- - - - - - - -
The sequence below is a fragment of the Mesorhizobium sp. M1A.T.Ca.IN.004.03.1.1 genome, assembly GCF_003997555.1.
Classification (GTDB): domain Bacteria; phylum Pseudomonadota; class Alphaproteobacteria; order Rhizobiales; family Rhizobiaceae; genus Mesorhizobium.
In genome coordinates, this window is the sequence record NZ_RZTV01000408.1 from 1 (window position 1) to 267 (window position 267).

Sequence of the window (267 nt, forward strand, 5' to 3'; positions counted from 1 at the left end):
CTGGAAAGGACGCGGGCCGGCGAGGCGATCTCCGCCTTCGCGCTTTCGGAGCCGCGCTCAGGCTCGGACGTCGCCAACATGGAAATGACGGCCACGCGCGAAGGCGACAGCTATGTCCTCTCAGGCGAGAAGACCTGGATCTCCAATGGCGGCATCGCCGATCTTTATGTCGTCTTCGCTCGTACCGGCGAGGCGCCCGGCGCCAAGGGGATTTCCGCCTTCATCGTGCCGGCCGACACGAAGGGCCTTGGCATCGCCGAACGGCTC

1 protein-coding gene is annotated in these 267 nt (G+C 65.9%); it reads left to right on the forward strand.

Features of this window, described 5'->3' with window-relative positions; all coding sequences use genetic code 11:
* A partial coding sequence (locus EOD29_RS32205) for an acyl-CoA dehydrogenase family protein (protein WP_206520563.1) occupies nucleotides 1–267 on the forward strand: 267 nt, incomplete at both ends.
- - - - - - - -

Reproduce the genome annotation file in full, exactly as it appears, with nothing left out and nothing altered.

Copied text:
The sequence below is a fragment of the Mesorhizobium sp. M1A.T.Ca.IN.004.03.1.1 genome, assembly GCF_003997555.1.
Classification (GTDB): domain Bacteria; phylum Pseudomonadota; class Alphaproteobacteria; order Rhizobiales; family Rhizobiaceae; genus Mesorhizobium.
In genome coordinates, this window is the sequence record NZ_RZTV01000408.1 from 1 (window position 1) to 267 (window position 267).

Sequence of the window (267 nt, forward strand, 5' to 3'; positions counted from 1 at the left end):
CTGGAAAGGACGCGGGCCGGCGAGGCGATCTCCGCCTTCGCGCTTTCGGAGCCGCGCTCAGGCTCGGACGTCGCCAACATGGAAATGACGGCCACGCGCGAAGGCGACAGCTATGTCCTCTCAGGCGAGAAGACCTGGATCTCCAATGGCGGCATCGCCGATCTTTATGTCGTCTTCGCTCGTACCGGCGAGGCGCCCGGCGCCAAGGGGATTTCCGCCTTCATCGTGCCGGCCGACACGAAGGGCCTTGGCATCGCCGAACGGCTC

1 protein-coding gene is annotated in these 267 nt (G+C 65.9%); it reads left to right on the forward strand.

Features of this window, described 5'->3' with window-relative positions; all coding sequences use genetic code 11:
* A partial coding sequence (locus EOD29_RS32205) for an acyl-CoA dehydrogenase family protein (protein WP_206520563.1) occupies nucleotides 1–267 on the forward strand: 267 nt, incomplete at both ends.